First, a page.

Seattle landlord-tenant law update.
There have been many important changes to Seattle residential landlord-tenant law in recent years. Seattle landlords, contact our firm with questions about Seattle landlord-tenant law.
Seattle first-in-time rule ruled unconstitutional.
Seattle security deposit and move-in fees limitations.
A Seattle ordinance limits security deposits move-in fees. The law limits security deposits to the first full month’s rent. Pet deposits are limited to 25% of the fist full month’s rent. Non-refundable fees are limited to a few specified items, and cannot exceed 10% of the first full month’s rent. Seattle residential landlords are required to accept a payment plan for all move-in costs.
A landlord group challenged the law in court, arguing that the Seattle ordinance violates a state law banning rental caps, and that the law violates the Washington state constitution. A local judge in Seattle upheld the law. An appeal is pending.
Seattle voter registration information requirement.
Seattle law requires landlords to give voter registration information to tenants and prospective tenants. Failure to do so allows the tenant to terminate the rental agreement and/or sue the landlord. The landlord could face a claim for actual damages, attorney fees, and monetary penalties of up to $1,000.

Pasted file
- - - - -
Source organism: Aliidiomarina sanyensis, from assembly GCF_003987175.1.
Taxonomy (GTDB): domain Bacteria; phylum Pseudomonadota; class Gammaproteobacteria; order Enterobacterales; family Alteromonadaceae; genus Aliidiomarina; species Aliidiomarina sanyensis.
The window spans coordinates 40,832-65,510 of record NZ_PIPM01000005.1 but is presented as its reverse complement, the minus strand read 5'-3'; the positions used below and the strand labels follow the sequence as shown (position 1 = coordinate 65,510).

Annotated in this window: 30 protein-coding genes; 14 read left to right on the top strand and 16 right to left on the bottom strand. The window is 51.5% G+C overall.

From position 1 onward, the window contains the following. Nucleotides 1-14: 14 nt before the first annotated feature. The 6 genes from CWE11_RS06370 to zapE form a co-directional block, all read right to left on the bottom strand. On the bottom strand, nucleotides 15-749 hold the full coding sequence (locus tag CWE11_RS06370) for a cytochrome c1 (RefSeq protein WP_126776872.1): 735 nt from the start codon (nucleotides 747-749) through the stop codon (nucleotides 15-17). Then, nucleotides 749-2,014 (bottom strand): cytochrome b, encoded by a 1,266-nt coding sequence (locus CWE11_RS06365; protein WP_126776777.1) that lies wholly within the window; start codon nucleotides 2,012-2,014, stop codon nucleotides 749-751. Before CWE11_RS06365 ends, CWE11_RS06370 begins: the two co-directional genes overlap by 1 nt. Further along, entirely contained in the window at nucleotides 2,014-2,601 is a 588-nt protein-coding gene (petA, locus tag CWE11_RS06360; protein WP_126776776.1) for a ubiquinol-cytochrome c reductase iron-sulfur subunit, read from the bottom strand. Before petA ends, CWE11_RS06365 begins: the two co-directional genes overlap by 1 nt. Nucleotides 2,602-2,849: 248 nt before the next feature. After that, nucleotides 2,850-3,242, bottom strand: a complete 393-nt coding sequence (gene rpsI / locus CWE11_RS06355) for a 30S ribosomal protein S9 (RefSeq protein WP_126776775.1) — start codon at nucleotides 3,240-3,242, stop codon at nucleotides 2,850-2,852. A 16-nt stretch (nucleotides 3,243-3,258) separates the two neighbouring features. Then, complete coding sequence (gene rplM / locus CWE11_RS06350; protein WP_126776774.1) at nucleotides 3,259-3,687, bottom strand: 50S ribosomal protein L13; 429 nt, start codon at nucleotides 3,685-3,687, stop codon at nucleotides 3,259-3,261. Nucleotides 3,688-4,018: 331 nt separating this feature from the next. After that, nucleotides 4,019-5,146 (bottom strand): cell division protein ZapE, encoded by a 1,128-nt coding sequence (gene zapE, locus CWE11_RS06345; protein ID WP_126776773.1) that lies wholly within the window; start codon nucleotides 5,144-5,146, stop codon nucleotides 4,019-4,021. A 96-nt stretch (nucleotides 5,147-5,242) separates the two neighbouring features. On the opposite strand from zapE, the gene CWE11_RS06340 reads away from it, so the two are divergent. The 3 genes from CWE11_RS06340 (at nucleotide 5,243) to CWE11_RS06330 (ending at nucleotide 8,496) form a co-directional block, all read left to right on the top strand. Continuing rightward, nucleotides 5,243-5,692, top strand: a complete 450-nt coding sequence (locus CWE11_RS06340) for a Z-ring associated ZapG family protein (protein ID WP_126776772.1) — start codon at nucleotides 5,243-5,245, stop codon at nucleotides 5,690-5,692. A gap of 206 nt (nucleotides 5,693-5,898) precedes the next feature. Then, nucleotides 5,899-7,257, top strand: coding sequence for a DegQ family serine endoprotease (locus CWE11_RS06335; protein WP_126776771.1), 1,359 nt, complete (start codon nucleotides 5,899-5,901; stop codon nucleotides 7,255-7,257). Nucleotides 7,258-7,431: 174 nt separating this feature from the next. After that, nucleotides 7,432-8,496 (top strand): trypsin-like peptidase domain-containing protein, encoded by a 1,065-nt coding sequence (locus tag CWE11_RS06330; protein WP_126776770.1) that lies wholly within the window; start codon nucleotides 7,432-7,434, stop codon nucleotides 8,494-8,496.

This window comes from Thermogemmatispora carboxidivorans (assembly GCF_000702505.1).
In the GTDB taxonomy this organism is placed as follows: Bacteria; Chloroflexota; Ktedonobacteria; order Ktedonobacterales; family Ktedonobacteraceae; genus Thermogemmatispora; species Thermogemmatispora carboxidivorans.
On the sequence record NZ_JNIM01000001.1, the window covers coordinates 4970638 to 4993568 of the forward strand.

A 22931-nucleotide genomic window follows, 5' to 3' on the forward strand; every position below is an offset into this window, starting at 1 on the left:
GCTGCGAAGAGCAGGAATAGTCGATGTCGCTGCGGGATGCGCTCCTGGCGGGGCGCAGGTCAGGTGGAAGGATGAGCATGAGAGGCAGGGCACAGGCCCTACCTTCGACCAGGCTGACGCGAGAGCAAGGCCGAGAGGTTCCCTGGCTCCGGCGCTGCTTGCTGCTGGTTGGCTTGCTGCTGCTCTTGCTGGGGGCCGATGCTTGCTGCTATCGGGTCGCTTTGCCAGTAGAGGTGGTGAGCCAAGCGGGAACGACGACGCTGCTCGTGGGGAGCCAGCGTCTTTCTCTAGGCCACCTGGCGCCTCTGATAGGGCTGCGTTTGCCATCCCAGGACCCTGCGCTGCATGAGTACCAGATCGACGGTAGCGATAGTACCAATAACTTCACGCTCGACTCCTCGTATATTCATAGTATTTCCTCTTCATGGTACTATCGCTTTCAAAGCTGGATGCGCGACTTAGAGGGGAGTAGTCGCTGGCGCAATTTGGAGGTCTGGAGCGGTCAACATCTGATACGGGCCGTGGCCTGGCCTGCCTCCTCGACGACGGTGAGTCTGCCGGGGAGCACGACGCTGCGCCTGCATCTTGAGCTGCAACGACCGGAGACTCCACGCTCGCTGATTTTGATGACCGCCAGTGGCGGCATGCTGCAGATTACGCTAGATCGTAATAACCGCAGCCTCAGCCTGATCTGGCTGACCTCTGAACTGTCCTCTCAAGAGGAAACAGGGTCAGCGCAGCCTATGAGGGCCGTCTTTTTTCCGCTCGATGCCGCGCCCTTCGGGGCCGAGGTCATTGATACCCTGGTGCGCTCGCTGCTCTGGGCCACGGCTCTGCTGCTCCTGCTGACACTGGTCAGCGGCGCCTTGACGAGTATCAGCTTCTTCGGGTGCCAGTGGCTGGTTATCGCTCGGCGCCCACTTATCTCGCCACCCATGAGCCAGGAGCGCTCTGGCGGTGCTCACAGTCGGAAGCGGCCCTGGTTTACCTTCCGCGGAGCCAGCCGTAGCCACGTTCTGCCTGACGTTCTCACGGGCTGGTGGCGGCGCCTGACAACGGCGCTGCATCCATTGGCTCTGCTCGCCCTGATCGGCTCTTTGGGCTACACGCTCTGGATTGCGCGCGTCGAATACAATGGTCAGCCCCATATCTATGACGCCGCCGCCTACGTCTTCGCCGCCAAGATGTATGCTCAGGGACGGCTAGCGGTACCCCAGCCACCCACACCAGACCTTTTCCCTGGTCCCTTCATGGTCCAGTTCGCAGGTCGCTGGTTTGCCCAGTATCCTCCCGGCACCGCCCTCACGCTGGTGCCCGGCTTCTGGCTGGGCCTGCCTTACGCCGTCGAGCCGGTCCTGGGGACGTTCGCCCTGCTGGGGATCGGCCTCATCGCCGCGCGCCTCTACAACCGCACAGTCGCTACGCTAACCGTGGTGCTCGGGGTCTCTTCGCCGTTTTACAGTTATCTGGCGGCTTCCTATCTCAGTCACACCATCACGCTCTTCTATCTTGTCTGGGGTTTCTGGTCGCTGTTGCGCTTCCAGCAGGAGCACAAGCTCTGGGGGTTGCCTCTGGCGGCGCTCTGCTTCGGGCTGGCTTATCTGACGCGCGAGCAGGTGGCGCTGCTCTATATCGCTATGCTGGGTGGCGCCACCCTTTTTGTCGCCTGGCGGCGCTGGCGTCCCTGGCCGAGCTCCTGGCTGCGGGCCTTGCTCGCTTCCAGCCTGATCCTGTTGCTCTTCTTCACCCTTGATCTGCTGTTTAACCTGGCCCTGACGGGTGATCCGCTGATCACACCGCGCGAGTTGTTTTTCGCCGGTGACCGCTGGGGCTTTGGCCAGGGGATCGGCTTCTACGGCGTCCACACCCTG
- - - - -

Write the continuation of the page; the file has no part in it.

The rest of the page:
Seattle rental property registration.
Seattle landlords of residential rental properties are required to register the rental property with the City of Seattle. Failure to do so may be a defense in an eviction case.
All eviction cases are heard in Superior Court. That means a King County eviction–if it goes to a hearing–will be heard in either Kent or in Seattle, depending on the location of the rental property. District courts and municipal court do not hear evictions.
Seattle residential evictions require knowledge not only of Washington state landlord-tenant laws, but a familiarity with the Seattle just cause eviction ordinance and other Seattle landlord-tenant laws. If you are a Seattle landlord, it may be wise to consult with an eviction attorney familiar with Seattle eviction laws.
Travis Eller has been representing both residential and commercial Seattle and King County landlords for more than 15 years. He is a MENSA member, a National Institute for Trial Advocacy “Advocate”, and is rated “Superb” by independent attorney rating services.
Eviction cases in King County are heard either in Seattle or Kent, depending on the location of the rental property.